Over the last decade, hair analysis has become a routine procedure in most forensic laboratories and, complementary to blood and urine, hair is a unique biological matrix which gives the opportunity to establish a temporal consumption profile. Despite hair is widely used to identify drug use, environmental contamination continues to represent a challenging factor of this procedure, especially for cocaine (COC). In the last few years several strategies have been proposed in order to distinguish between actual use and external contamination, however the commonly detected COC metabolites probably are insufficient for demonstrating cocaine use through hair testing. Thus, the aim of this study is to develop an ultra high performance liquid cromatography - tandem mass spectrometry (UHPLC-MS/MS) method able to detect and quantify hydroxy-COC metabolites, as specific markers of COC abuse, in hair samples from COC consumers, thus enabling unambiguous evidence of COC consumption. At the beginning, since no commercial reference materials were available, COC-positive hair samples were tested using parent ion scan-based analysis to extract hydroxy COC metabolites target ions. Once identified, the reference materials were synthesized by our analytical laboratory allowing the development of the first UHPLC-MS/MS validated method to quantify p- and m-isomers of hydroxy COC, as well as hydroxy benzoylecgonine (BE) and hydroxy norcocaine (NCOC). The method was successfully applied to a large number of COC-positive hair samples and introduced into a routine procedure for testing drug ingestion in order to evaluate for the first-time hydroxy metabolites of COC ranges in hair and their correlation with COC and BE.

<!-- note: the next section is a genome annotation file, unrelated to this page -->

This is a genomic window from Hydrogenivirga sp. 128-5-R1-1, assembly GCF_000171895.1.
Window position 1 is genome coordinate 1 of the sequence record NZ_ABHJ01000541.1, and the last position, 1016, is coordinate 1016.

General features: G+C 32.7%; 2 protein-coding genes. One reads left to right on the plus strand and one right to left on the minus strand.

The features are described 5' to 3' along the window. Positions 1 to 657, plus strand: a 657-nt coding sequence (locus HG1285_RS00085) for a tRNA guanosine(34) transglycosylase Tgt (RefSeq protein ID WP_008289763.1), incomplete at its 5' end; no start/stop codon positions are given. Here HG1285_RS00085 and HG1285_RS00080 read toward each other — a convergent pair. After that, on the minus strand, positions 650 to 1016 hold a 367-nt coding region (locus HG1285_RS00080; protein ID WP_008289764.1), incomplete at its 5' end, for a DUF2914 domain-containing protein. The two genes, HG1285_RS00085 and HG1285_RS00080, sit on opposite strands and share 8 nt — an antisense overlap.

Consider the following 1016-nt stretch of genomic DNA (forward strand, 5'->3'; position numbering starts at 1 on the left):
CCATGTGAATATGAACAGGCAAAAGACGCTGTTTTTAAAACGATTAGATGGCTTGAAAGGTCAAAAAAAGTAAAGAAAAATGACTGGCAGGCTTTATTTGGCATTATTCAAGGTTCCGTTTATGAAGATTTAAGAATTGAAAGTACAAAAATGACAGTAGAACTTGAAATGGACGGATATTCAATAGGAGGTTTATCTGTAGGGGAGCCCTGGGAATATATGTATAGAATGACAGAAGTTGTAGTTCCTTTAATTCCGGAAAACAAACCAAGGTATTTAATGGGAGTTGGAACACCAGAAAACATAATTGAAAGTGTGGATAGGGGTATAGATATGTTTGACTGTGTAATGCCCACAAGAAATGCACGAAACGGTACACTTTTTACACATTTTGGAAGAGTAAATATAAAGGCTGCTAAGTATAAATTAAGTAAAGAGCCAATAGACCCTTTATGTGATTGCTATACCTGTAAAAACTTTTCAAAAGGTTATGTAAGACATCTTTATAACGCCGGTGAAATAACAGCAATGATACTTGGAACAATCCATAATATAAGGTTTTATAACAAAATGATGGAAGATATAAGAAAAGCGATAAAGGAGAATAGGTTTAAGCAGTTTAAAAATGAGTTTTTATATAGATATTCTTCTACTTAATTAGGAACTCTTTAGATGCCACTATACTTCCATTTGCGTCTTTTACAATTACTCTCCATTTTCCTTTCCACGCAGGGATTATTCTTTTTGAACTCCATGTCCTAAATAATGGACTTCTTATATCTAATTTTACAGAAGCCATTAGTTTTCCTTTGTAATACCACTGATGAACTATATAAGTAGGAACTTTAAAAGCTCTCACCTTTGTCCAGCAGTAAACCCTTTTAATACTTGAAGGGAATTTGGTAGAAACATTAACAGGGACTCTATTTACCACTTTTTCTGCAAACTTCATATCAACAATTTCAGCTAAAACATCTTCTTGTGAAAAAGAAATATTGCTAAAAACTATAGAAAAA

Analysis of hydroxy-cocaine metabolites as evidence of cocaine consumption: Identification by parent ion search and quantitation by UHPLC-MS/MS in hair / M. Minoli, S. Casati, I. Angeli, A. Ravelli, P. Rota, P. Allevi, M. Orioli. - In: JOURNAL OF PHARMACEUTICAL AND BIOMEDICAL ANALYSIS. - ISSN 0731-7085. - 172(2019 Aug 05), pp. 167-174.

Analysis of hydroxy-cocaine metabolites as evidence of cocaine consumption: Identification by parent ion search and quantitation by UHPLC-MS/MS in hair

M. Minoli;S. Casati;I. Angeli;A. Ravelli;P. Rota;P. Allevi;M. Orioli
2019-08-05

Abstract

Over the last decade, hair analysis has become a routine procedure in most forensic laboratories and, complementary to blood and urine, hair is a unique biological matrix which gives the opportunity to establish a temporal consumption profile. Despite hair is widely used to identify drug use, environmental contamination continues to represent a challenging factor of this procedure, especially for cocaine (COC). In the last few years several strategies have been proposed in order to distinguish between actual use and external contamination, however the commonly detected COC metabolites probably are insufficient for demonstrating cocaine use through hair testing. Thus, the aim of this study is to develop an ultra high performance liquid cromatography - tandem mass spectrometry (UHPLC-MS/MS) method able to detect and quantify hydroxy-COC metabolites, as specific markers of COC abuse, in hair samples from COC consumers, thus enabling unambiguous evidence of COC consumption. At the beginning, since no commercial reference materials were available, COC-positive hair samples were tested using parent ion scan-based analysis to extract hydroxy COC metabolites target ions. Once identified, the reference materials were synthesized by our analytical laboratory allowing the development of the first UHPLC-MS/MS validated method to quantify p- and m-isomers of hydroxy COC, as well as hydroxy benzoylecgonine (BE) and hydroxy norcocaine (NCOC). The method was successfully applied to a large number of COC-positive hair samples and introduced into a routine procedure for testing drug ingestion in order to evaluate for the first-time hydroxy metabolites of COC ranges in hair and their correlation with COC and BE.
Cocaine; Drug abuse; Forensic toxicology; Hair analysis; Metabolites; UHPLC-MS
Settore CHIM/08 - Chimica Farmaceutica
Settore BIO/10 - Biochimica
15-mar-2019
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Utilizza questo identificativo per citare o creare un link a questo documento: http://hdl.handle.net/2434/658535
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